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What is the DnD lore on casting in armour?

polymorphedsquirrelpolymorphedsquirrel Member Posts: 114
Why mages can't do it and clerics can? I've seen only fan explanations, many ar fetched, and nothing official, certainly nothng explaining the difference between clerics. Divine magic is granted by gods while arcane is a combination of ntural gift and study, but this is only the source of powers. Otherwise they seem to work the same way, with spellbooks and memorisation, tapping to the weave. The divine magic was affected in the same way when the weave collapsed, wasn't it?

iosfrustrationgorgonzola

Comments

  • DanacmDanacm Member Posts: 838
    I dont know how was in adnd 2e, but in 3e there were classrs and feats that allow you to cast in heavy armor. It was a difficult task because of the complicated gestures and use of ingredient materials of spells (totally missed from bg games) and the armors hinder the movements.
    In 5e is gone, every mage can use the heaviest armor and cast spells in it if have the right armor proficiency.

  • Yeah, I found the 3ed explanation the classic 'lets pretend clerics do not exist' one, and factually incorrect for that matter. Loose robes - traditional mage garb - are much more confining than properly suited coat of plates or a simple hauberk.

  • Permidion_StarkPermidion_Stark Member Posts: 4,605
    I always worked on the basis that clerics don't really cast spells. They pray to their gods who in effect cast the spells for them. A mage is trying to directly manipulate magical forces but a cleric is doing it indirectly. Mind you, I am not aware that this explanation is part of D&D law, it's just how I explain it to myself.

    IseweinSkatangorgonzolaStummvonBordwehr
  • DanacmDanacm Member Posts: 838
    So the most interesting is that there were some consistency in the older editions about that, and the 5e absolut allow mages tp cast in armor without any disadvantage. But thaco and bab is off too so everybody hit almost the same effectiveness.

    gorgonzola
  • ShinShin Member Posts: 2,345
    Zaxares wrote: »
    The REAL reason, of course, is for game balance. ;) Having Mages armored up in full plate and casting spells means that they'd be incredibly overpowered at lower levels.

    Personally I view it as a kind of thematic design decision, for one thing that (arcane) casters tend to be physically frail and non-athletic, the warrior classes not cerebral enough for spellcasting and the thieves and clerics kind of in between. For another it also serves to maintain a certain class distinction, i.e. different classes having their separate roles in the party rather than everyone being able to do everything.

    The fighter/mage (which I particularly dislike in this regard) is the most blatant example, being much more effective than a single-class mage in heavy armour would and reducing most other classes to supporting roles.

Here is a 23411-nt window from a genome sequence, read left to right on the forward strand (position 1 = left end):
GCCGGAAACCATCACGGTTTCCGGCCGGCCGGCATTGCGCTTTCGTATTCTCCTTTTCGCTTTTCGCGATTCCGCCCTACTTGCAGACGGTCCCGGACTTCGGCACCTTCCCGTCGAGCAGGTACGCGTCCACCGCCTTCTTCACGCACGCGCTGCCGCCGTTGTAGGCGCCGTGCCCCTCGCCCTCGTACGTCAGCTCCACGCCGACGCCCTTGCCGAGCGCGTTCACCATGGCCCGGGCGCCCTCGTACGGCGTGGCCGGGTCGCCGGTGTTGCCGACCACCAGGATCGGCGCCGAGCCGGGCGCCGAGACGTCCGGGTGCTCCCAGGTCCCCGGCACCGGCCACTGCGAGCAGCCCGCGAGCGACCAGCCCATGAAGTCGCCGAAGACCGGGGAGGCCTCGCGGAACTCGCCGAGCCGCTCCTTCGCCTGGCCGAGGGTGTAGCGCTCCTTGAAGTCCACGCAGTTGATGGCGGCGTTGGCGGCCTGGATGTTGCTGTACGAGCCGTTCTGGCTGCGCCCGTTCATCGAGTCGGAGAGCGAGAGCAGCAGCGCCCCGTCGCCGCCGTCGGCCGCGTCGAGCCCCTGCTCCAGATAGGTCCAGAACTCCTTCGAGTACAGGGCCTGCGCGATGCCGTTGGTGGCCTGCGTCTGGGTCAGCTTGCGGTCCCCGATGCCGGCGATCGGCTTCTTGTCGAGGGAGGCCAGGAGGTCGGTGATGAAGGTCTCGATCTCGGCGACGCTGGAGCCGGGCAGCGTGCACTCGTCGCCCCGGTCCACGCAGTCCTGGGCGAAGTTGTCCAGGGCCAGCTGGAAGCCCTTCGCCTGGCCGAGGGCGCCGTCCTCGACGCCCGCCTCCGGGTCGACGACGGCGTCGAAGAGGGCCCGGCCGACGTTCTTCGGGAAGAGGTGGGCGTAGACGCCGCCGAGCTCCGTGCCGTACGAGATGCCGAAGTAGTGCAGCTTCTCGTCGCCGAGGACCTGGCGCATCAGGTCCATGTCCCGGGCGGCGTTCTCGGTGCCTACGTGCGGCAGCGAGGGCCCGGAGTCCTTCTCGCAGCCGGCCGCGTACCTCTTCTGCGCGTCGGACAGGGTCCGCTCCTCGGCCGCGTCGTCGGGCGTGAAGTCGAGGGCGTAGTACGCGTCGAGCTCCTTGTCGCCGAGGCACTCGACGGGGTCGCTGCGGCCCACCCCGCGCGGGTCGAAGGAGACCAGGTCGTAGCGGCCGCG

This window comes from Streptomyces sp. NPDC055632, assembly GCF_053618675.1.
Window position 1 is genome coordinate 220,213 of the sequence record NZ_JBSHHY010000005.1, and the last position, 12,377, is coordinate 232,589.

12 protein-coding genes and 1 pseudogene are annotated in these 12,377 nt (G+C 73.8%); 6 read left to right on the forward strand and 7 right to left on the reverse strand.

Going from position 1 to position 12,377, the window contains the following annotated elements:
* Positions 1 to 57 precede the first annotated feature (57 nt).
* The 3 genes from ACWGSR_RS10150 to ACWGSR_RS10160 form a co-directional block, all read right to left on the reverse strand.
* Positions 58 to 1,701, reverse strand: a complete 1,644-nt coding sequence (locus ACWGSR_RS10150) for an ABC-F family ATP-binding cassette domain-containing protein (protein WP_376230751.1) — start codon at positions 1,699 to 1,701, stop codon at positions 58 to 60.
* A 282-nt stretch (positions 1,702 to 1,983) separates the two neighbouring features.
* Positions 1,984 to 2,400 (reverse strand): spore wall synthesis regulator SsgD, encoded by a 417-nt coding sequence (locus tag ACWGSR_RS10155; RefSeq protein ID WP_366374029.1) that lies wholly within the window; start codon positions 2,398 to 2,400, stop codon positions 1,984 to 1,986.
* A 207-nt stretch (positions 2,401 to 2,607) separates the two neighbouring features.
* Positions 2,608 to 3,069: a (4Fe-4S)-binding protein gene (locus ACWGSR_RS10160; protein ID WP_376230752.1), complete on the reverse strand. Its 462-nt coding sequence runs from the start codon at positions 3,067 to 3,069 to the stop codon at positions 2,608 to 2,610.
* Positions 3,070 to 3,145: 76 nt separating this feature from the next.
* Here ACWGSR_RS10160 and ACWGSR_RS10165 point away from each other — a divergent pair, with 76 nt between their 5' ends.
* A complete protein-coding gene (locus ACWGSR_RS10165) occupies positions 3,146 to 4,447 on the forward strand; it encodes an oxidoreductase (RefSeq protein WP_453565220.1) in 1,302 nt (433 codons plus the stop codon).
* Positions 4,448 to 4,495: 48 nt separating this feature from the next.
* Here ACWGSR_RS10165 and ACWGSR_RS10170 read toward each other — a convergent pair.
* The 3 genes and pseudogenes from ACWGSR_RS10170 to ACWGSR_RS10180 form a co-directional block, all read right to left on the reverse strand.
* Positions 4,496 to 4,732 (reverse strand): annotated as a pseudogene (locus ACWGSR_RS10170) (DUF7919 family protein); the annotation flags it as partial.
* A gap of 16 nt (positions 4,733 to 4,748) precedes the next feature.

gorgonzola
  • DJKajuruDJKajuru Member Posts: 3,279
    edited December 2019
    As mentioned by others , in 2nd edition heavy armor restricts your body.

    In 3rd edition there's a % of spell failure, the heavier the armor the bigger the chance, and you also need the class ability or feat that allows you to do it, which makes sense because it's hard to effectivelly fight and defend yourself if you're not trained to wear that kind of armor.

    In 5th edition it doesn't restrict you at all, so a fighter dualed to mage can casts spells while wearing full plate, as long as you got the class ability or feat to do it.

    gorgonzolaZaxares
  • jsavingjsaving Member Posts: 965
    It is completely wrong that there is no official word on this, every edition has clearly listed the reasons why arcane casters can't wear armor. People can and do disagree with those reasons, though.

    DJKajurugorgonzola
  • I do not own and did not play PnP, so can't say what's in te rulebook. I read a lot of google results, but found no mention 'this is what DnD says', apart from 5ed. Is what you say about clerics not casting official? I ind it had to reconcile with their memorising the spells - at least in BG.

  • ZaxaresZaxares Member Posts: 1,162
    gorgonzola wrote: »
    clerics cast, imo without any doubt about it.

    there are 3 sources of magic:
    1. nature, the druids use it. and the rangers also.
    2. gods, the clerics and paladins are granted by their god the power of casting spells.
    3. weave, the mages and bards can manipulate it thanks to their study or in an instinctive way for the sorcerers.

    the proof that clerics actually cast is that their spell effectiveness, for some spells, is related to the cleric level, and not to the power of the particular god that grants him the power to cast.
    they receive the power to do it, but how much they have progressed in their knowledge path dictates what spells, and how effectively, they can cast.
    while if they would instead pray to their gods who in effect cast the spells for them, that is actually very similar to praying for a miracle in RL (yep, in RL some people believes in miracles, it is a matter of fact, and i am not being judgmental about those people, nor about the ones that don't believe in them).
    a miracle is not related to the "level" of who ask for it, maybe related on how pure is his hart, but that is a different thing.